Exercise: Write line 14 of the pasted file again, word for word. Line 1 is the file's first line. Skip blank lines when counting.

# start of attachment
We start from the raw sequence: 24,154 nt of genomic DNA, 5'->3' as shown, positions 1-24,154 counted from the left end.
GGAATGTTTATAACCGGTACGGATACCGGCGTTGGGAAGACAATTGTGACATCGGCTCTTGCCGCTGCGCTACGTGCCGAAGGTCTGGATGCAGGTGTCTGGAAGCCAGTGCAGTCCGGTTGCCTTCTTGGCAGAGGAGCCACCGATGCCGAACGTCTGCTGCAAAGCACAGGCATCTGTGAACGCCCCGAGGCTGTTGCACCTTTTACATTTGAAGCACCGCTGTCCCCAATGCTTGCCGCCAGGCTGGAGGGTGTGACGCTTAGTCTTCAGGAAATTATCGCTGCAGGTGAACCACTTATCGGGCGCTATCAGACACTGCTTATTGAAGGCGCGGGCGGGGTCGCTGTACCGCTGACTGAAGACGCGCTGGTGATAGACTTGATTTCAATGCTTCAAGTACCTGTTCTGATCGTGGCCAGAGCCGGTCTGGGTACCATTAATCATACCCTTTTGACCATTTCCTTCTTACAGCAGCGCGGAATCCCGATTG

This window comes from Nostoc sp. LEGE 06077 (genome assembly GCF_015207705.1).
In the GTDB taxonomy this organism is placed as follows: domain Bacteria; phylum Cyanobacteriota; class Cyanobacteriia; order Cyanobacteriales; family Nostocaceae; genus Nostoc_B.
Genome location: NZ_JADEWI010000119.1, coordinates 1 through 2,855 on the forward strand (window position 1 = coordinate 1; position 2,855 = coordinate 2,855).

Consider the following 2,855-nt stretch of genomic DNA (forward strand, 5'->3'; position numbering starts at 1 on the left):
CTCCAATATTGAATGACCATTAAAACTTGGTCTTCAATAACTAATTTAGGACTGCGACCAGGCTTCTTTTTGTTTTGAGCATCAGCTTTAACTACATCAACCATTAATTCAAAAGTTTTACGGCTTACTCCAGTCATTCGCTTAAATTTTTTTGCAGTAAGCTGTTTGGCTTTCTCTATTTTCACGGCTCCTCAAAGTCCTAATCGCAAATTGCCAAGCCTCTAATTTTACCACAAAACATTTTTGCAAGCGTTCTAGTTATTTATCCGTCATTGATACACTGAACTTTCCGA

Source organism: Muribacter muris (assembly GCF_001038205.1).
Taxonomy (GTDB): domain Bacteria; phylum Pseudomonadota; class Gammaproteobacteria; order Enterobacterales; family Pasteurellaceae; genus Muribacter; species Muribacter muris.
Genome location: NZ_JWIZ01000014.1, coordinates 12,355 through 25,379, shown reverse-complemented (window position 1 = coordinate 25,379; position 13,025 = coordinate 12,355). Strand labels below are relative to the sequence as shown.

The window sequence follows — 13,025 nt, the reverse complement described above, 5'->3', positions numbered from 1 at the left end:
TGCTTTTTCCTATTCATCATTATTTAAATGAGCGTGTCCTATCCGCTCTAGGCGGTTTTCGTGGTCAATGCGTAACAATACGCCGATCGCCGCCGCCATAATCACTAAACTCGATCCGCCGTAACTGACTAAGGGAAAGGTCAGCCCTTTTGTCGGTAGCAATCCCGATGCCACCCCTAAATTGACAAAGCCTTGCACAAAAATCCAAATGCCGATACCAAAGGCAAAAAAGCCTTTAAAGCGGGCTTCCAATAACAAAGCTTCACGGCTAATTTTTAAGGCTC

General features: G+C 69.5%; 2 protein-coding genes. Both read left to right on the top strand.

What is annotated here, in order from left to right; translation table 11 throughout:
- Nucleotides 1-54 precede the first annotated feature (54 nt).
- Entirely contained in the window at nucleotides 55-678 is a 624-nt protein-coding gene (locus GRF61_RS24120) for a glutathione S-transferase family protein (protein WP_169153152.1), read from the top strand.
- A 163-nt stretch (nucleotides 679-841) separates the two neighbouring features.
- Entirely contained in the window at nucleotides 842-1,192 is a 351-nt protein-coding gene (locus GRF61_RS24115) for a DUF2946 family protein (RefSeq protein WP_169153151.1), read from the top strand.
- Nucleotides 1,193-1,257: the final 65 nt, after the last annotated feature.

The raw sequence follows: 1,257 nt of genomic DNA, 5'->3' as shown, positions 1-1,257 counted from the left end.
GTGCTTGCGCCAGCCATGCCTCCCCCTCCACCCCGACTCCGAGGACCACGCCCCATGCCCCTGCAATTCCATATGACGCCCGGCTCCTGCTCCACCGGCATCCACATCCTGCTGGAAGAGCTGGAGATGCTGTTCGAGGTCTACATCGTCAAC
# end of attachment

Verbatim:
What is annotated here, in order from left to right; translation table 11 throughout: